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Year View| Summary| Highlights| Month View| Tuesday 30 January 2001 (Day View)

30.01.2001Tuesday 30 January – Darwin – Cairns

I leave Darwin after an hour and five minutes. Nearly everyone got off at Darwin, goodness knows why, so the plane is nearly empty. The take off is very steep – literally a 45° climb, which is pretty cool, I guess because the plane is empty. We cruise along at 3700 feet, doing 850 kilometres an hour. The few passengers on the plane, and me, can sit wherever we want and talk to the hostesses – it’s nice.
After eight hours and thirteen minutes, including Darwin, I’m back in Cairns. The nice little sniffer dogs come and sniff us all, and Australian Immigration are their usual embarrassingly horrible selves – not letting the people in front of me into the country because they hadn’t booked a hotel to stay at. How are you supposed to have a hotel to stay in when you haven’t got into the country to find one yet? We’ve the worst immigration, bar Israel, that there is – so travellers tell me. On the positive side, despite all the big things saying that under no circumstances could I bring leather horses, elephants or camels into the country, the guy at quarantine said he’d let me – even though I showed him them.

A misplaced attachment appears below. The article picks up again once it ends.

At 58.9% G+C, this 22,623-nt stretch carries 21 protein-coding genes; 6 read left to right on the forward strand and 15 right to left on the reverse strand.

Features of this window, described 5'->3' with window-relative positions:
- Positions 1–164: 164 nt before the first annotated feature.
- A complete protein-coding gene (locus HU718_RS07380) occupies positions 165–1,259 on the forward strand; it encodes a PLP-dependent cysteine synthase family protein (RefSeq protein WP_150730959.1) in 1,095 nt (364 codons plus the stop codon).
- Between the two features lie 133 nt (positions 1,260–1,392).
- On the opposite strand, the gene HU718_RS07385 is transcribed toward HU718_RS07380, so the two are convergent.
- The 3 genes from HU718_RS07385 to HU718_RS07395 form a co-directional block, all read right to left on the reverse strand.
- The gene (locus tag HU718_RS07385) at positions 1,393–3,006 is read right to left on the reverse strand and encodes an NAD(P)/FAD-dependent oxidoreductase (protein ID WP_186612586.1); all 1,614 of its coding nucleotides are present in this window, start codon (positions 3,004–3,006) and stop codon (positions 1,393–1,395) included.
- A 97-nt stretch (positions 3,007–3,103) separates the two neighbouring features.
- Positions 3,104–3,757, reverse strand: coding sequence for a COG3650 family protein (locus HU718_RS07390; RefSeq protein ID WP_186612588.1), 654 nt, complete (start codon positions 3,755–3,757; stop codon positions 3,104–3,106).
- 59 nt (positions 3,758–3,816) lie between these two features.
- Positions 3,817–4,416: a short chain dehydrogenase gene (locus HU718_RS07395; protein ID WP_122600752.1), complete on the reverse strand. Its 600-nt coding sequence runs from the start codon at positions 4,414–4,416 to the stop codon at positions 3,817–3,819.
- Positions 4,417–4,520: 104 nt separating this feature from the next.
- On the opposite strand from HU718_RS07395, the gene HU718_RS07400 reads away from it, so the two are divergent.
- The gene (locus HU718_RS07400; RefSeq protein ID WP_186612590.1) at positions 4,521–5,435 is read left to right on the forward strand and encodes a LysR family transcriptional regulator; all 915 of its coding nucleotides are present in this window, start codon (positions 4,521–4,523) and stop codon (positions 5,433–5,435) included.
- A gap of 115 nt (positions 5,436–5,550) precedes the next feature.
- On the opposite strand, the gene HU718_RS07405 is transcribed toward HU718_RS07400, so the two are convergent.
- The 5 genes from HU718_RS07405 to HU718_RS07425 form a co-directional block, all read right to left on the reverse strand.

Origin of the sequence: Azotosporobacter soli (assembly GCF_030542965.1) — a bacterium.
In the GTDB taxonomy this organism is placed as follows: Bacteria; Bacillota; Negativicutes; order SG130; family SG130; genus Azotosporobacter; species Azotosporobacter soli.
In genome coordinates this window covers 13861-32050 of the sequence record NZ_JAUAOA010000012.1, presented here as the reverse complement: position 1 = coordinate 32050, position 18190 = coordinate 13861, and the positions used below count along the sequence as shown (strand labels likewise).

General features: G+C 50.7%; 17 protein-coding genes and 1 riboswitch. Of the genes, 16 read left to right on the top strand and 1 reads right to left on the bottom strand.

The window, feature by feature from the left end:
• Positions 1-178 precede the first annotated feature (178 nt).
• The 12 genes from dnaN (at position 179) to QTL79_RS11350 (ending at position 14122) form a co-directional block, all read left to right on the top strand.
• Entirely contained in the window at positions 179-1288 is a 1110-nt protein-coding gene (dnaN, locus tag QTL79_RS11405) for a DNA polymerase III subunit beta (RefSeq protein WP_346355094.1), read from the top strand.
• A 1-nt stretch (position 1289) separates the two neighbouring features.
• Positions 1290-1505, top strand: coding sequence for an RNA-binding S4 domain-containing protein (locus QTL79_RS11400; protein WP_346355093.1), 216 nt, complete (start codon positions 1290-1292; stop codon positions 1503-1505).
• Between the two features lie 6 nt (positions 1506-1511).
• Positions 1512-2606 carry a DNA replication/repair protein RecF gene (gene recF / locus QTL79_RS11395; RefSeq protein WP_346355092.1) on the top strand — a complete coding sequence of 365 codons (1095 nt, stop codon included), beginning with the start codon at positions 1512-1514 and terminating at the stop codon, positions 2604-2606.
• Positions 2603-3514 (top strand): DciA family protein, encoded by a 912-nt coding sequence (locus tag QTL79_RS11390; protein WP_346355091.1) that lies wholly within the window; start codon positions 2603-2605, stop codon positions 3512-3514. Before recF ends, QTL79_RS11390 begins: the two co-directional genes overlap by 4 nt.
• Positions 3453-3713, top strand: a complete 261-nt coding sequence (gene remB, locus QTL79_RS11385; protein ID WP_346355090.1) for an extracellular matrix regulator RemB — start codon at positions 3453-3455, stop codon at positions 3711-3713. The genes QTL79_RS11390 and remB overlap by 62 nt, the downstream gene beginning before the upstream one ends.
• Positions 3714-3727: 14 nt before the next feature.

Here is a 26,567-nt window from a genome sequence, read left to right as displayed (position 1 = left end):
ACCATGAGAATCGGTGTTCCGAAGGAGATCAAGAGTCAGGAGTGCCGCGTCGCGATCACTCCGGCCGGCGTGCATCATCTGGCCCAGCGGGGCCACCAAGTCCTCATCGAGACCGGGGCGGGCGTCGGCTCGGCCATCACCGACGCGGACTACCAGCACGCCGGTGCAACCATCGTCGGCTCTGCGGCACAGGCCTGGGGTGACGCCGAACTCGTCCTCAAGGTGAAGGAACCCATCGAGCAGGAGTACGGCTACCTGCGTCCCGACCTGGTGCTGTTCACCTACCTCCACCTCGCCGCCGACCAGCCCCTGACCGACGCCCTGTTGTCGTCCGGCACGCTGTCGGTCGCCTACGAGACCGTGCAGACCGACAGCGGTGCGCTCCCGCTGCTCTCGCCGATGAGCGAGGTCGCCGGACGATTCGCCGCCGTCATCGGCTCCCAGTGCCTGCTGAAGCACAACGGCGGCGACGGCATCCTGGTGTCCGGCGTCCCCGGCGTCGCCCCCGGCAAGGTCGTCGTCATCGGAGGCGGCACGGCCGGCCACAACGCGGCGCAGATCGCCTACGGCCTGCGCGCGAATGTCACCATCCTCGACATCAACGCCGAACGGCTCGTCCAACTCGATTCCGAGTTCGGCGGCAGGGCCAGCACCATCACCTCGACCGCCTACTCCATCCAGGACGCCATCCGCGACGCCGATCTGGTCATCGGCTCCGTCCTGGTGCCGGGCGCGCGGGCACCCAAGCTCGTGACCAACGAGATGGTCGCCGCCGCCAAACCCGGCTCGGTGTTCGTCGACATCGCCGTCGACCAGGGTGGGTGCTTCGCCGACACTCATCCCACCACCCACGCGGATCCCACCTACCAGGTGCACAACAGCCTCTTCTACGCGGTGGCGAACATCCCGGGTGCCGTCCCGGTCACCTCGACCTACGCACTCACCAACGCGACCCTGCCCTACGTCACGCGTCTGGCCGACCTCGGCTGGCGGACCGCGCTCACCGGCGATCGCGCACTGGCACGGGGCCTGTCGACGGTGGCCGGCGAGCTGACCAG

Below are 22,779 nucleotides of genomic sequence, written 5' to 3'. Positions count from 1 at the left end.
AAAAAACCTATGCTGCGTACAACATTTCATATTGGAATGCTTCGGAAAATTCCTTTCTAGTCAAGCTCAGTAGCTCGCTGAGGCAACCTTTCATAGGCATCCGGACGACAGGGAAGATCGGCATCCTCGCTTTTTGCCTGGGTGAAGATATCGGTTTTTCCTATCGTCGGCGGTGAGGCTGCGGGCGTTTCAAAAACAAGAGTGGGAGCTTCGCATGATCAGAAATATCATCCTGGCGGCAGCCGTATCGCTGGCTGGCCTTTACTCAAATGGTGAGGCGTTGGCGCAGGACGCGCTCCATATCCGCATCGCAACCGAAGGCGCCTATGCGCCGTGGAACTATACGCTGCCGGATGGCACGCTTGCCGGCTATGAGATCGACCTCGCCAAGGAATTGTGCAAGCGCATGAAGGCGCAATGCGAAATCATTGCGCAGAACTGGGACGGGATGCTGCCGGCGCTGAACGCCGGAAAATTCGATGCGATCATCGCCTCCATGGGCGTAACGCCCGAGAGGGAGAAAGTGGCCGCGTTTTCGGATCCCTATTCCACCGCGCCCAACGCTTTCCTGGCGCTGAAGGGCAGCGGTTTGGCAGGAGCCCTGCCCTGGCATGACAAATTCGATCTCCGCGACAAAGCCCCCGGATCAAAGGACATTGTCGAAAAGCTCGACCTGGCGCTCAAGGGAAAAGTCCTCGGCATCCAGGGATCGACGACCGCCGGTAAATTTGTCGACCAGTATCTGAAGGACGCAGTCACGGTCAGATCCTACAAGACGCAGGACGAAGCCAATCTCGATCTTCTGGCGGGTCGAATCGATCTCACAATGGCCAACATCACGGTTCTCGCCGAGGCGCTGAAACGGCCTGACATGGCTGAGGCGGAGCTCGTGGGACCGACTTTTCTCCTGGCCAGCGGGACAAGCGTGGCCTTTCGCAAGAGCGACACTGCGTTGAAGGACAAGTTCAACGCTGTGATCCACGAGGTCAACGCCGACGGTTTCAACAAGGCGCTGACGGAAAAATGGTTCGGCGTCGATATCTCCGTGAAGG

I caught the bus into Cairns. It’s weird being back. It’s hot too. The first thing that strikes me is how fat, ugly and unhealthy everyone is. There are all these girls with pimples, blotches, overweight and shocking dress sense walking around. Indian women are, generally speaking, beautiful, with well-formed figures and don’t seem to suffer from acne, blotches, pink bike pants and such, and Indian men are always very neat, fit, and mostly wear suits.
Silas comes and picks me up, and I head out to his place. He goes back to work and I go online on his computer and catch up with my friends from chat.
The holiday is over, and it has been, without a doubt, the best time of my life. All my stress, worry and anxiety, of which I had a lot, simply ceased to exist while I was in India. Despite what everyone said, I did not get sick, I was not appalled by the poverty, and I only got pick pocketed once. The food, as soon as I got away from the tourist places and ate what the Indians ate, was consistently the best I’ve ever had and far above anything I’ve had in Australia, apart from some of Mum’s cooking, and very cheap. The whole place is remarkably cheap. I had a three and a half month overseas holiday for less than $3000 Australian, including all my airfares and travel insurance.

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